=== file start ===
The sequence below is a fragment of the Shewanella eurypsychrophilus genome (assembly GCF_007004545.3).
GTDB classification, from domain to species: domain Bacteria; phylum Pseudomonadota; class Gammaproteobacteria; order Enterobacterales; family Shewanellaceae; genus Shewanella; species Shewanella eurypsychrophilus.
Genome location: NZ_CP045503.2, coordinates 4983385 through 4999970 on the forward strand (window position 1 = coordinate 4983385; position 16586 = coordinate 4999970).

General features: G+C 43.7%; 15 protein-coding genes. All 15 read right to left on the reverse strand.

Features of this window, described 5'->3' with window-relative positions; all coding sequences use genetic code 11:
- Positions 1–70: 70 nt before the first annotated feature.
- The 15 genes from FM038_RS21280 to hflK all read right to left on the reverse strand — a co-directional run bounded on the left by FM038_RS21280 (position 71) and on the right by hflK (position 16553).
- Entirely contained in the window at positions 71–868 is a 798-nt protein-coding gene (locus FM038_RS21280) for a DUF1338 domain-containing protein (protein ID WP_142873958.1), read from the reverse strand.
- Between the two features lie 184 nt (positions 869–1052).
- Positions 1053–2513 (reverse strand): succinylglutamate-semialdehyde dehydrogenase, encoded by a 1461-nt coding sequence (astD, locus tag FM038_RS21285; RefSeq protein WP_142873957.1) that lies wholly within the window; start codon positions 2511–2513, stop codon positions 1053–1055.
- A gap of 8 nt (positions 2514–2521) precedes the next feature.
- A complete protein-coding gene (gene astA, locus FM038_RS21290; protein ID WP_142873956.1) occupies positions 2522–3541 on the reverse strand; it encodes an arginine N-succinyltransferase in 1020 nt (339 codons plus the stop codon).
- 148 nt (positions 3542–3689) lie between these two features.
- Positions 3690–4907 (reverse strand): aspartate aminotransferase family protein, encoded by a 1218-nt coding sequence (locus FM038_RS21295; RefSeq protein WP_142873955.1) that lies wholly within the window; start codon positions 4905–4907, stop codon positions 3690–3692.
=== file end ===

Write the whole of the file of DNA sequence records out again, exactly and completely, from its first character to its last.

The sequence below is a fragment of the Shewanella eurypsychrophilus genome (assembly GCF_007004545.3).
GTDB classification, from domain to species: domain Bacteria; phylum Pseudomonadota; class Gammaproteobacteria; order Enterobacterales; family Shewanellaceae; genus Shewanella; species Shewanella eurypsychrophilus.
Genome location: NZ_CP045503.2, coordinates 4983385 through 4999970 on the forward strand (window position 1 = coordinate 4983385; position 16586 = coordinate 4999970).

General features: G+C 43.7%; 15 protein-coding genes. All 15 read right to left on the reverse strand.

Features of this window, described 5'->3' with window-relative positions; all coding sequences use genetic code 11:
- Positions 1–70: 70 nt before the first annotated feature.
- The 15 genes from FM038_RS21280 to hflK all read right to left on the reverse strand — a co-directional run bounded on the left by FM038_RS21280 (position 71) and on the right by hflK (position 16553).
- Entirely contained in the window at positions 71–868 is a 798-nt protein-coding gene (locus FM038_RS21280) for a DUF1338 domain-containing protein (protein ID WP_142873958.1), read from the reverse strand.
- Between the two features lie 184 nt (positions 869–1052).
- Positions 1053–2513 (reverse strand): succinylglutamate-semialdehyde dehydrogenase, encoded by a 1461-nt coding sequence (astD, locus tag FM038_RS21285; RefSeq protein WP_142873957.1) that lies wholly within the window; start codon positions 2511–2513, stop codon positions 1053–1055.
- A gap of 8 nt (positions 2514–2521) precedes the next feature.
- A complete protein-coding gene (gene astA, locus FM038_RS21290; protein ID WP_142873956.1) occupies positions 2522–3541 on the reverse strand; it encodes an arginine N-succinyltransferase in 1020 nt (339 codons plus the stop codon).
- 148 nt (positions 3542–3689) lie between these two features.
- Positions 3690–4907 (reverse strand): aspartate aminotransferase family protein, encoded by a 1218-nt coding sequence (locus FM038_RS21295; RefSeq protein WP_142873955.1) that lies wholly within the window; start codon positions 4905–4907, stop codon positions 3690–3692.